Marvin Jones is a key piece of the Cincinnati Bengals’ receiving corps, and the team would be wise to bring him back.
Marvin Jones, wide receiver
25 years old, 6’2, 195 pounds
Projected contract (Spotrac): 4 years, $5,514,689 per year
Agent: Relativity Sports
2015 stats: 65 catches, 816 yards, 12.6 yards per catch, four touchdowns, 51 yards per game
Marvin Jones is the Cincinnati Bengals’ number two receiver, and he has played in this role in each season he’s been healthy. A fifth-round pick out of the University of California in 2012, Jones has excelled in the Bengals’ pass-happy scheme, catching 15 touchdown passes in four seasons. After missing his entire third season with an ankle injury, Jones bounced back in 2015, gaining a career-high 849 yards from scrimmage.
This season’s free agent receiver crop isn’t nearly as deep as last season’s group (Randall Cobb, Jeremy Maclin, Torrey Smith, Andre Johnson, Percy Harvin, Michael Crabtree), which means that Jones will likely end up getting paid more than he’s worth.
Some teams–the Browns, specifically–may believe that Jones’ value is that of a top receiver. Hue Jackson loves Jones and has professed that Jones has more unexplored potential than any other player in Cincinnati.
If Jackson convinces Cleveland’s personnel department that Jones is a better receiver than Travis Benjamin and offers him top money, the Bengals will have an incredibly hard time convincing the receiver to re-sign.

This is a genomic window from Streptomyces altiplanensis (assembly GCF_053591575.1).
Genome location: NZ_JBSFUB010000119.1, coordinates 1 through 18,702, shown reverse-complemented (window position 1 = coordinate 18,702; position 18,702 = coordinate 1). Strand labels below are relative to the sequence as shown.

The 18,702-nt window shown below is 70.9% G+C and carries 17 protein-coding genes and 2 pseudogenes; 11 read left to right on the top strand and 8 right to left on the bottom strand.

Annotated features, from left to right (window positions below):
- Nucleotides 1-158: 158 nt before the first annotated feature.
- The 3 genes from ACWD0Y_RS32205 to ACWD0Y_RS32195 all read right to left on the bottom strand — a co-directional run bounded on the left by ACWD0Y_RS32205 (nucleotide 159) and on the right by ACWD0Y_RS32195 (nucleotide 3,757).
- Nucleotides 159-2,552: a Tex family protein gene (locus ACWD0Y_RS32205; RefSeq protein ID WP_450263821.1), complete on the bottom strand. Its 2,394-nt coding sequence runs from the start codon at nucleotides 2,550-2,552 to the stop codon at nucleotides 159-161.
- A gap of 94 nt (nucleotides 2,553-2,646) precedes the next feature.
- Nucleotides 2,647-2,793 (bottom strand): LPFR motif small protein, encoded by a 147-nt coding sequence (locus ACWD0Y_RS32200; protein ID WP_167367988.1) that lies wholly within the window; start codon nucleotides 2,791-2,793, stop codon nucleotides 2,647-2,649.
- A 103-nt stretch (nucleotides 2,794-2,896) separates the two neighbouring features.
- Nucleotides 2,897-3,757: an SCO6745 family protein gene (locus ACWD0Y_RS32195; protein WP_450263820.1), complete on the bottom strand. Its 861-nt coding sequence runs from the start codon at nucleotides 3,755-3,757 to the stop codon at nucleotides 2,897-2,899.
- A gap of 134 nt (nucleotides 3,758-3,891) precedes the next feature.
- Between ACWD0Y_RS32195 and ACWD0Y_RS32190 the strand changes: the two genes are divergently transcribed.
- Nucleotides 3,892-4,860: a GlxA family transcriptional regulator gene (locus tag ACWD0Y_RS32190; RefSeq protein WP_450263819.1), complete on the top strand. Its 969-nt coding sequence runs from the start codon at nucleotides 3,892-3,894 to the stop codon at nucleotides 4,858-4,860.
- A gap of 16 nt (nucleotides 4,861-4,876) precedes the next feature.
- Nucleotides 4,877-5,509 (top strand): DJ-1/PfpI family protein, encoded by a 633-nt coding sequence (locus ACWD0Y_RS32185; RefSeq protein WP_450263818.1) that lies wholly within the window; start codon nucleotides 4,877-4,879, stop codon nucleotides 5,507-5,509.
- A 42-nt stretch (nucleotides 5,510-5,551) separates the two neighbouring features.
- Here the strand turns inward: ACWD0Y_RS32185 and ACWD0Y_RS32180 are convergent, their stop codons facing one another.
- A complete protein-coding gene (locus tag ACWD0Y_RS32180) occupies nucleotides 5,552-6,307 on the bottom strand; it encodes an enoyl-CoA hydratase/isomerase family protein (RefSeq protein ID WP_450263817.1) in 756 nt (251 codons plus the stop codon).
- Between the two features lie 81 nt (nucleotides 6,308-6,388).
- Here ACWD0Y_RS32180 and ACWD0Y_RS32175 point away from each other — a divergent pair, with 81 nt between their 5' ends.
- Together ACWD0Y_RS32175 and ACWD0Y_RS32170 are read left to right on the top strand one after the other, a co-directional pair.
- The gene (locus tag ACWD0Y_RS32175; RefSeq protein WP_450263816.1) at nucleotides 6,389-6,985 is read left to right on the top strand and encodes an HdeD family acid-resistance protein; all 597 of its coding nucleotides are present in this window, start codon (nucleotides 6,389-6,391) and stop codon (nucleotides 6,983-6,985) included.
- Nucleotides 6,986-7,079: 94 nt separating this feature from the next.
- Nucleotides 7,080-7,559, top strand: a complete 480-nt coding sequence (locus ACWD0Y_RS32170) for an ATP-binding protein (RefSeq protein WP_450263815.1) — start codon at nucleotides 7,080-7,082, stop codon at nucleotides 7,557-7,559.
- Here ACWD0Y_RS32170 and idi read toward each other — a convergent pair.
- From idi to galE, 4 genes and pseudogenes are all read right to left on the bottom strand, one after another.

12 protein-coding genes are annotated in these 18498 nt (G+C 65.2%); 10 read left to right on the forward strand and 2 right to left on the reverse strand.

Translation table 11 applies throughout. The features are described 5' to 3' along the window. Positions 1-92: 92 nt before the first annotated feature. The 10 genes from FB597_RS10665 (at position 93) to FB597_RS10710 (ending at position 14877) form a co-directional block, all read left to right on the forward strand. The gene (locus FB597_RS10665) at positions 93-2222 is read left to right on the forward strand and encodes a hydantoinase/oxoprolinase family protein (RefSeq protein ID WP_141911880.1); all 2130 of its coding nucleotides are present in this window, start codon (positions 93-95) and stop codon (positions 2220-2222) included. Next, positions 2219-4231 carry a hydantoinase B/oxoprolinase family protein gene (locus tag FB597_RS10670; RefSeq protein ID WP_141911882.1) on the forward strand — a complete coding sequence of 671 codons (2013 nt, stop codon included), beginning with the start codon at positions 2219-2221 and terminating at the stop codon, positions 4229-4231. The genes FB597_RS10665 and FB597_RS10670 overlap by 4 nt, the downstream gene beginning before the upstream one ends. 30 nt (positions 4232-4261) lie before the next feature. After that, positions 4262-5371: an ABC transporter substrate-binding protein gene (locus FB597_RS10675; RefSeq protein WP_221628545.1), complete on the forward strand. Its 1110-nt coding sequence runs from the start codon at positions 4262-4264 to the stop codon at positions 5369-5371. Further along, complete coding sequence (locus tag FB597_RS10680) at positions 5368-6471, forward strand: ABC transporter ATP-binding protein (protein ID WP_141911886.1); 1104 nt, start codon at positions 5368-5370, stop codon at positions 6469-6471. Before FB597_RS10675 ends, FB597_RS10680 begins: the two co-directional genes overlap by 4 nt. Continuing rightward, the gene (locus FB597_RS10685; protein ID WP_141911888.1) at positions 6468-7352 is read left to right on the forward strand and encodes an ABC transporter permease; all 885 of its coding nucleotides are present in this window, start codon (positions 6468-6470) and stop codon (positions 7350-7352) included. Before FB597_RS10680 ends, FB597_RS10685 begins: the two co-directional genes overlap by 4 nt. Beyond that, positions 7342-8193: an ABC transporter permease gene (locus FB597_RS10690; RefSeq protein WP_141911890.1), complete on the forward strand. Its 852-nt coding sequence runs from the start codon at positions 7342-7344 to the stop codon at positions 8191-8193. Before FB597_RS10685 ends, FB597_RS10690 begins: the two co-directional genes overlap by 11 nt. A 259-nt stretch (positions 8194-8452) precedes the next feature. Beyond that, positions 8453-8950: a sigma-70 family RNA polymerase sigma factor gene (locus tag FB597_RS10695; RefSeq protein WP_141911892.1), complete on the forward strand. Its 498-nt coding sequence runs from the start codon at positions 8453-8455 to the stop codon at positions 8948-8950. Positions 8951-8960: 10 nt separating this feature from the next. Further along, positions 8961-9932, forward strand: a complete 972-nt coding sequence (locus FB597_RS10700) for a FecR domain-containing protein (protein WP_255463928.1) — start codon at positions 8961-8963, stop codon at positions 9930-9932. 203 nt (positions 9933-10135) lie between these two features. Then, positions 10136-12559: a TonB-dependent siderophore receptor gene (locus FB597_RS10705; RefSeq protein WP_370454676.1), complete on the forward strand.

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However, if Cleveland re-signs Benjamin for anything other than an incredibly team-friendly contract (which is hard to see happening, considering he’s the second-best available wide receiver), it’s more than likely that Jones won’t head up north. And if Jones doesn’t end up signing with Cleveland–which could be made difficult withJosh Gordon
, it would be hard to see him going anywhere outside of Cincinnati. Jones is too slight for a team to throw top dollar his way; teams will fear that he won’t be able to stay healthy.
Meanwhile, the Bengals know who Marvin Jones is, they’ll be trying to convince him to stay and overall, they’ll have a good shot at re-signing the young pass-catcher.
Even if Cincinnati had to throw six or seven million dollars per year Jones’ way, the Bengals would greatly benefit. He’s worth the money.
Jones may not have the best numbers surrounded by an arsenal of weapons in the passing game, but he’s a huge reason why the Bengals are a consistently dominant team. Plus, with Andy Dalton hitting his prime, it will be hard for Jones to pass on an opportunity to continue catching passes from one of the league’s top quarterbacks.